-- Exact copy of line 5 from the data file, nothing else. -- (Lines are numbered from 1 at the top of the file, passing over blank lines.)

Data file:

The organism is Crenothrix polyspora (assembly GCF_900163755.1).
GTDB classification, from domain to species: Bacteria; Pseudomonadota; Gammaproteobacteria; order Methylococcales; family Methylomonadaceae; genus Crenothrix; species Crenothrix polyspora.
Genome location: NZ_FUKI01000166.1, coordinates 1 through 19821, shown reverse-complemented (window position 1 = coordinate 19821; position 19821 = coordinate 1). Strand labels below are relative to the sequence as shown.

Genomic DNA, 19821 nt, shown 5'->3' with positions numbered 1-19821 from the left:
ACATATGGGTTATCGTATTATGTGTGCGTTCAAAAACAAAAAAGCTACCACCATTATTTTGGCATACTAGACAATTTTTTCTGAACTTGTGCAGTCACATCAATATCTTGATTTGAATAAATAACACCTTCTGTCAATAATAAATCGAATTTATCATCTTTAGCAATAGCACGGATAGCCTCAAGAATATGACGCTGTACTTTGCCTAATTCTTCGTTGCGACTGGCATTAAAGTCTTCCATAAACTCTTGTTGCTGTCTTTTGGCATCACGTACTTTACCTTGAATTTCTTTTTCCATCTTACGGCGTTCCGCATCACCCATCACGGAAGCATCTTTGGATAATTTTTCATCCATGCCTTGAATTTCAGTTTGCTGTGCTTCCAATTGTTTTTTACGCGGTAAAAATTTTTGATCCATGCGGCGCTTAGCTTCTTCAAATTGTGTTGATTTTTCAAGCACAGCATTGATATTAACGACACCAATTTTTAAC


ACATATGGGTTATCGTATTATGTGTGCGTTCAAAAACAAAAAAGCTACCACCATTATTTTGGCATACTAGACAATTTTTTCTGAACTTGTGCAGTCACATCAATATCTTGATTTGAATAAATAACACCTTCTGTCAATAATAAATCGAATTTATCATCTTTAGCAATAGCACGGATAGCCTCAAGAATATGACGCTGTACTTTGCCTAATTCTTCGTTGCGACTGGCATTAAAGTCTTCCATAAACTCTTGTTGCTGTCTTTTGGCATCACGTACTTTACCTTGAATTTCTTTTTCCATCTTACGGCGTTCCGCATCACCCATCACGGAAGCATCTTTGGATAATTTTTCATCCATGCCTTGAATTTCAGTTTGCTGTGCTTCCAATTGTTTTTTACGCGGTAAAAATTTTTGATCCATGCGGCGCTTAGCTTCTTCAAATTGTGTTGATTTTTCAAGCACAGCATTGATATTAACGACACCAATTTTTAAC